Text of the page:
In my most recent post, I lamented the fact that I hadn't hit my stride on the CDT. Multiple zero days and unexpected delays had contributed toward a nagging feeling that I just wasn't making much progress.
Since then, I've walked nearly 500 miles in 20 days.
It helped that the terrain evened out, of course. But although I'd been hiking for more than four months now, I hadn't yet entered that state of flow where the legs go on autopilot, the mind is free to wander, and the miles come easier. Upon leaving Grand Lake, however, I realized I'd have to really turn on the jets to make it to Encampment, WY, before the post office closed for two days the next weekend. I pushed myself and made it in time to pick up my package, and then kept that momentum going across the dreaded Great Divide Basin. Over the years, I've discovered that I'm happiest when I keep moving at a consistent, reasonable pace, spending minimal time in town. And over the last three weeks, I've achieved just that.
The Great Divide Basin: Among CDT hikers, the Basin has a reputation as a bit of a boogeyman. If you've ever drive Interstate 80 through the state of Wyoming, it's the boring, hot, crappy central part of the state that's tedious enough to drive through, let alone walk through. The water is either chemically undrinkable, disgustingly cow-fowled, or completely non-existent. And there's absolutely nowhere to hide from the blazing sun. There are no trees, no tall rocks, no overhung cliffs - just flat country with foot-tall sagebrush. Fourteen hours per day, in 95+ degree heat, and absolutely nowhere to escape from it, not even for a minute. It really takes a toll, not just physically, but mentally. I averaged close to 30 miles per day across the Basin, just to get across it as soon as possible and escape to the relative cool, shade, and glorious cold water of the mountains again.
|Pretty, but undrinkable.|
The Wind River Hordes: Of course, as soon as I got into the mountains again, I wanted to be back in the desert. Well, that's not true, but a new challenge confronted me: mosquitoes so thick they're worthy of "Eleventh Plague" appellation. In the Winds, I've covered up from head to toe - long sleeves, long pants, a headnet, and DEET - all day, every day. I've never seen bugs this bad before. A few days ago, I killed six mosquitoes with one swat of my hand. Oh, and it's rained every day too.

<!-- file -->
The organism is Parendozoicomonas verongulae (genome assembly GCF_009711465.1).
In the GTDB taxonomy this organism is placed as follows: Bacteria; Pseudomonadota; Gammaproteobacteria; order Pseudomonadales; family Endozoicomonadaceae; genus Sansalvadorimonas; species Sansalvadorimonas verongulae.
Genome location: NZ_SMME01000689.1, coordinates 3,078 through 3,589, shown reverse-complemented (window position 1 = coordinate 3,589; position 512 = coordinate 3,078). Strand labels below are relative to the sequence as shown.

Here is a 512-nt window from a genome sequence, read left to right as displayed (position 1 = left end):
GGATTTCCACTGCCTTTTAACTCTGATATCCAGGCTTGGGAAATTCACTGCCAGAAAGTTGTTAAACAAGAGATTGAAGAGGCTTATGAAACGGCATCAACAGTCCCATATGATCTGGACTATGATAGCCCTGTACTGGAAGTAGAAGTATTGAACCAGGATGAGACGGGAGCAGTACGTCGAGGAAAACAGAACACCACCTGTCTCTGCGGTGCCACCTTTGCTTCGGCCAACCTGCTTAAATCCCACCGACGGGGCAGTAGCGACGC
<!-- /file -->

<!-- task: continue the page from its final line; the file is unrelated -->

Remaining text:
The Wind River Magic: In spite of the challenges that the Winds present, they really are beautiful. Although it was still too snowy to do the off-trail route that I really wanted to do, I still took a small detour through the Temple Pass and Cirque of the Towers area. I'd been there before, but it was no less beautiful this time around. The lingering snow on the north side of a few passes allowed me to do some glissading. Bonus: even ravenous zombie-mosquitoes can't catch up with you while you're sliding down a snowfield!
Happy 150th, South Pass City: I was cruising across the Great Divide Basin when I ran into a local on his ATV one morning. We got to talking, and he mentioned that South Pass City (approximate population: 50) was having its 150th anniversary celebration the next day. He mentioned that there would be concerts and... BBQ! I was still 51 miles away from South Pass, but I determined that, if I really hustled, I could make it for lunch tomorrow. So I went into overdrive, hiking 36 miles that day and 15 the next morning to arrive just in time for the festivities to start. South Pass is so small that normally, there's not even a place in town to get a hot meal. When I arrived, though, I found two food trucks, a free concert going on, and old-timey baseball tournament between several cow town teams, random gunpowder explosions, and more. I spent most of the day there, sitting in the glorious, glorious shade, watching baseball and drinking pop. Happy birthday, South Pass!
What's next: The northern half of the Wind River Range beckons, including (hopefully) the famous Knapsack Col. Those plans are still up in the air though, as there's apparently a nasty snow cornice lingering up there. After the Winds, it's less than a week through the Absarokas (the locale of last summer's big trip) to Yellowstone National Park. Within a few weeks, I should be in the last state of the CDT, Montana. There's over a thousand miles of trail in Montana though, so don't hold your breath quite yet!